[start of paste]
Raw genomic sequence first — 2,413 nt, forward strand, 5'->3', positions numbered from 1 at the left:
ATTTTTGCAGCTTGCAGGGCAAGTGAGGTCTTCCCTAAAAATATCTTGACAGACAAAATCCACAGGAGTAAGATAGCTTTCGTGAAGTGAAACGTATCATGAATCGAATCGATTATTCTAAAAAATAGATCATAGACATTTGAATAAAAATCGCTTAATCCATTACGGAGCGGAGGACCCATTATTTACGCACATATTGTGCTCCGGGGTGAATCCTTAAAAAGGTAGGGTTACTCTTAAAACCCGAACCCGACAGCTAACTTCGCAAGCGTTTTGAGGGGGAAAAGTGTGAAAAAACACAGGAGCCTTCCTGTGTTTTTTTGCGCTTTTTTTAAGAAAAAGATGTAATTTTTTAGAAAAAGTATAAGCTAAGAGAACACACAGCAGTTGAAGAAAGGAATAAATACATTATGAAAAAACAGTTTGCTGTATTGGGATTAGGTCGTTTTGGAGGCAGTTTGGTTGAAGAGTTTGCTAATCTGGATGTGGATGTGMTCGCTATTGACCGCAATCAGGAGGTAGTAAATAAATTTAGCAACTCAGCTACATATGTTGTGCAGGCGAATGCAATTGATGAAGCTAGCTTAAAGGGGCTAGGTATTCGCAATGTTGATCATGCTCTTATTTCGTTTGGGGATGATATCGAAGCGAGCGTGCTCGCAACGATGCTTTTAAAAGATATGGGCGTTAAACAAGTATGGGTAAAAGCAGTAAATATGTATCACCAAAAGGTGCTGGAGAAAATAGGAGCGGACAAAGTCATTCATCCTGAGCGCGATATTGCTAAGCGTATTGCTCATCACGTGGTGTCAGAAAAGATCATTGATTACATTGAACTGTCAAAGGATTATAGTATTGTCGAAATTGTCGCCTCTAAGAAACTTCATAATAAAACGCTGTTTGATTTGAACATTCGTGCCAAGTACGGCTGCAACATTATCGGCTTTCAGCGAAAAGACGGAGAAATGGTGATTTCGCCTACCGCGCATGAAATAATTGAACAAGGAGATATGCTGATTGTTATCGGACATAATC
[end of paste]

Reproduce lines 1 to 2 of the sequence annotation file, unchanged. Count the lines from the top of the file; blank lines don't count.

Raw genomic sequence first — 2,413 nt, forward strand, 5'->3', positions numbered from 1 at the left:
ATTTTTGCAGCTTGCAGGGCAAGTGAGGTCTTCCCTAAAAATATCTTGACAGACAAAATCCACAGGAGTAAGATAGCTTTCGTGAAGTGAAACGTATCATGAATCGAATCGATTATTCTAAAAAATAGATCATAGACATTTGAATAAAAATCGCTTAATCCATTACGGAGCGGAGGACCCATTATTTACGCACATATTGTGCTCCGGGGTGAATCCTTAAAAAGGTAGGGTTACTCTTAAAACCCGAACCCGACAGCTAACTTCGCAAGCGTTTTGAGGGGGAAAAGTGTGAAAAAACACAGGAGCCTTCCTGTGTTTTTTTGCGCTTTTTTTAAGAAAAAGATGTAATTTTTTAGAAAAAGTATAAGCTAAGAGAACACACAGCAGTTGAAGAAAGGAATAAATACATTATGAAAAAACAGTTTGCTGTATTGGGATTAGGTCGTTTTGGAGGCAGTTTGGTTGAAGAGTTTGCTAATCTGGATGTGGATGTGMTCGCTATTGACCGCAATCAGGAGGTAGTAAATAAATTTAGCAACTCAGCTACATATGTTGTGCAGGCGAATGCAATTGATGAAGCTAGCTTAAAGGGGCTAGGTATTCGCAATGTTGATCATGCTCTTATTTCGTTTGGGGATGATATCGAAGCGAGCGTGCTCGCAACGATGCTTTTAAAAGATATGGGCGTTAAACAAGTATGGGTAAAAGCAGTAAATATGTATCACCAAAAGGTGCTGGAGAAAATAGGAGCGGACAAAGTCATTCATCCTGAGCGCGATATTGCTAAGCGTATTGCTCATCACGTGGTGTCAGAAAAGATCATTGATTACATTGAACTGTCAAAGGATTATAGTATTGTCGAAATTGTCGCCTCTAAGAAACTTCATAATAAAACGCTGTTTGATTTGAACATTCGTGCCAAGTACGGCTGCAACATTATCGGCTTTCAGCGAAAAGACGGAGAAATGGTGATTTCGCCTACCGCGCATGAAATAATTGAACAAGGAGATATGCTGATTGTTATCGGACATAATC